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MJBee 

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My manic colony is still throwing up surprises. There is just a hint of a queen cell on the test frame given on 13 Aug - will wait and see.

Meanwhile the top super had had a clearer board under it for 6 days so I took it off and brought it home. When I took the coverboard off there were lots of bees still in it so I started to brush them off and put the beeless frames in an empty super. About half way through I came across 2 frames with all 4 sides having an area of drone brood about the size of a saucer:mad:

There is still 1 super on the hive which I have not looked at and which may well be full of drone brood, but at least I seem to have a drone laying queen somewhere above the excluder.How she got there is a mystery as I am always careful and check the underside of the excluder before putting it anywhere near the supers.

I put the two frames in a nuc with a dummy board and tipped all the bees in, within a minute they were fanning and in 5 minutes all were in and quiet. Tomorrow the great queen hunt begins - again:smash:
 

Hivemaker. 

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Is the comb in the supers drone comb Mike....you could have a hive of laying workers if it is.
 

Heather 

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Or an unmated or poor queen, let us know the eggs appearance- if any..-single or multiple
 

MJBee 

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My supers are all worker foundation Hivemaker, - the reason I'm careful with the queen excluder is I transferred a queen into a super of drone comb and she had a field day - I saturated the area with drones that year:coolgleamA:

I only checked one frame Heather, single egg at the bottom of the cell. - looks like an unmated queen to me, just got to find her.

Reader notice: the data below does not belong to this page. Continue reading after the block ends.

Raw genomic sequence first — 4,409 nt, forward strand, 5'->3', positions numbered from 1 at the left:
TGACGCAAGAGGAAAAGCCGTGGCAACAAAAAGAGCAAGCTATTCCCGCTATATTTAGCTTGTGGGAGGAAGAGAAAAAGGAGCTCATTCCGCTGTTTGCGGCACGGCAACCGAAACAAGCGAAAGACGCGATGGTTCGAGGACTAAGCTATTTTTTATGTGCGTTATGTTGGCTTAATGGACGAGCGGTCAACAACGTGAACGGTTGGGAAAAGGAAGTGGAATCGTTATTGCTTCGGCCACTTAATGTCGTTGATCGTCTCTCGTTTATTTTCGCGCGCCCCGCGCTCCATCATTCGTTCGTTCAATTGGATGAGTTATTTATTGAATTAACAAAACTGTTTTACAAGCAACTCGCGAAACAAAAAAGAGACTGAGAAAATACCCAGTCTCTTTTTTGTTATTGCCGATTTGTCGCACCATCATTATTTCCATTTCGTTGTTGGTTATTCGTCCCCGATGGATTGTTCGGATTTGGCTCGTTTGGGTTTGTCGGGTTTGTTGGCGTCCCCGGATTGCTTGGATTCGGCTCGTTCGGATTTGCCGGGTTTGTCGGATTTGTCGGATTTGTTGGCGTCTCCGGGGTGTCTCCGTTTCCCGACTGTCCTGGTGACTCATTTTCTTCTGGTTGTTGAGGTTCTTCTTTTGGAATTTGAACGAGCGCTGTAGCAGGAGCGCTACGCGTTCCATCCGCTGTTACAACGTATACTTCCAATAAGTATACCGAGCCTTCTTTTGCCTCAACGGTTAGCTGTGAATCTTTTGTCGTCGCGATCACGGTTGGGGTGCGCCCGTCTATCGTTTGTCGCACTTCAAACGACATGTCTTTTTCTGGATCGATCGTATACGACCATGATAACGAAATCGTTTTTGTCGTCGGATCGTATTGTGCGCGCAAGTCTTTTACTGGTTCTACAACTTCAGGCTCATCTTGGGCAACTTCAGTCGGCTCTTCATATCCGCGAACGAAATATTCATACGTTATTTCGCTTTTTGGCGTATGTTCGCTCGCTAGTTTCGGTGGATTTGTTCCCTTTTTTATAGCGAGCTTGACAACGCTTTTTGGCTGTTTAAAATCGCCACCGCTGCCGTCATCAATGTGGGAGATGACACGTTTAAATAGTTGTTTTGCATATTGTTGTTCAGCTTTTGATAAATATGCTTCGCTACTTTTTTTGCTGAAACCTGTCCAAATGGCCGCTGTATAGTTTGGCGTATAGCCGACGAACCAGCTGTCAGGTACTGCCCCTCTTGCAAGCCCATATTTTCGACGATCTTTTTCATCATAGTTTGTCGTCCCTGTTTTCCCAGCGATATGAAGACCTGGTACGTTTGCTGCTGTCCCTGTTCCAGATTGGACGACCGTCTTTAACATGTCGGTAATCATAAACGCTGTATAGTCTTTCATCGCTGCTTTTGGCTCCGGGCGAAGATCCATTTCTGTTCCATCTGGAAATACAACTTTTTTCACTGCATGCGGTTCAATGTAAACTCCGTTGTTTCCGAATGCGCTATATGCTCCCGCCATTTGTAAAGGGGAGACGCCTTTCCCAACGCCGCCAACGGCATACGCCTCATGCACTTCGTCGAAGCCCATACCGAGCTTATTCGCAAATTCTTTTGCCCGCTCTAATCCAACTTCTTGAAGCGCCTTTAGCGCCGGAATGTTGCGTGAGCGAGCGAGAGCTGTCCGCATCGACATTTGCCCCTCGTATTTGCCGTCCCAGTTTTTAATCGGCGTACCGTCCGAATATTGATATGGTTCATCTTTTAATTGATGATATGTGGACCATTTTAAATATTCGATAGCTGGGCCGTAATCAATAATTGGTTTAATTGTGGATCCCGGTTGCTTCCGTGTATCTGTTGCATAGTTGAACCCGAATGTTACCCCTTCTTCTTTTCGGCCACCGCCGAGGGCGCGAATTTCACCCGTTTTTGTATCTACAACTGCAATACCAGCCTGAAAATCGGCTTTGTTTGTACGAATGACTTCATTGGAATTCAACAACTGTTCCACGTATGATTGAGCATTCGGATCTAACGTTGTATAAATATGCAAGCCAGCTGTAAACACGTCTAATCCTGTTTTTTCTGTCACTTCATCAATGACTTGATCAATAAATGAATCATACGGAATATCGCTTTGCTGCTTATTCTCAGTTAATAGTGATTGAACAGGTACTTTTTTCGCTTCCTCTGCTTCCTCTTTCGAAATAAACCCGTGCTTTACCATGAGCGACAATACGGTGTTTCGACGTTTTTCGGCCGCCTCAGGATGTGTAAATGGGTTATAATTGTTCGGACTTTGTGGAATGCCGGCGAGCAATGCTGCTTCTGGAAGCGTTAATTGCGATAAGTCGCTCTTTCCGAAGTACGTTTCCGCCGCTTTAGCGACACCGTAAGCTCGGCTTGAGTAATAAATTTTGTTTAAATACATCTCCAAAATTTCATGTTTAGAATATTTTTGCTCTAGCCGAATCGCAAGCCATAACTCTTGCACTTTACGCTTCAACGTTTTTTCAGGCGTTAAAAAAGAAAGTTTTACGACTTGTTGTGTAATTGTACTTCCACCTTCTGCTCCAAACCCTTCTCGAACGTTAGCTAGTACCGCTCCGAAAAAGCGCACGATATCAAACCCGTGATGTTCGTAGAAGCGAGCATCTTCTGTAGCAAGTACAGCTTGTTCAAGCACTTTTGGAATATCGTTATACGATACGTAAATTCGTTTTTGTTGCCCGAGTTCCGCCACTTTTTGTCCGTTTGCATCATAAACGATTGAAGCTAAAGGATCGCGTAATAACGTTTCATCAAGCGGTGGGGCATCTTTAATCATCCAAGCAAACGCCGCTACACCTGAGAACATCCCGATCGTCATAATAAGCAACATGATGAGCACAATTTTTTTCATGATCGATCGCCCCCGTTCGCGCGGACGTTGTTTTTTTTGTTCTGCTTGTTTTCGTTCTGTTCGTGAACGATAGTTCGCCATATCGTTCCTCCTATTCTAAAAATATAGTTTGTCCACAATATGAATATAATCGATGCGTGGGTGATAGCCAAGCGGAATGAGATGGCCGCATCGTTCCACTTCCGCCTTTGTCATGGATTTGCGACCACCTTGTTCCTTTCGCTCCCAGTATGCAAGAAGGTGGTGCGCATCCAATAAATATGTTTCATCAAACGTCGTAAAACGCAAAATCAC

As an after thought would the workers be fanning and calm with a laying worker?
 

Hivemaker. 

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As an after thought would the workers be fanning and calm with a laying worker?

Very often...yes, to them everything is fine.
 

Midland Beek 

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How she got there is a mystery as I am always careful and check the underside of the excluder before putting it anywhere near the supers.
Drone laying queens do not just 'happen'. They quite usually do not mate because they are weedy undersized specimens ... just the type of queen to easily pass through a queen excluder.

Look for a small queen and be sure to squash her before she wriggles off.
 

MJBee 

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I thought it was the "queen substance" that kept the colony on an even keel. Does a laying worker produce something similar or is it just the fact that the nurse bees have brood to tend and therefore think all is well?
 

MJBee 

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Today is "great queen hunt" day.

I started by checking the super left on the hive - all clear. The bees were still flying out everywhere but not so aggressive. the queen cage introduced yesterday had bees on it but no sign of aggression so I have allowed them access to the fondant and I will now leave them alone for at least a week.

The two frames with drone brood and bees were examined carefully, they were all calm and not moving - no sign of a queen. I was still sure she was in there so I shook/brushed all the bees onto an excluder, replaced the frames and put the excluder over them. The bees slowly went down onto the brood and when there were only a few dozen left there she was - eureka!!

Legs, wings and antenna all looked fine she was a little small but otherwise looked fine, just not mated/mismated. She is no more - the queen is dead, long live the queen. Hopefully all will now return to normal:hurray:
 

oliver90owner 

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Congrats. Was simple in the end. Find queen, remove, requeen. Hope they accept (they should) the new queen and everything goes back to 'normality'.

Regards, RAB
 

Polyanwood 

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Today is "great queen hunt" day.
The two frames with drone brood and bees were examined carefully
Great you found her. Well done.:hurray:

If I had 2 frames that were all drone brood at this time of year especially, I would get rid of them. Who want more drones? Good opportunity to catch the varroa in the cells and dispatch them. If the drones emerge there is more chance the queen will lay more drone in those cells, when what you want is workers.
 

MJBee 

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I agree. The two frames with drone brood and eggs were kept intact purely to entice the bees back through the queen excluder so that I could find her Maj. I will shake all the bees back into the hive they came from then the drone brood will be checked for varroa, the sealed honey extracted and the comb will then be melted down.
 

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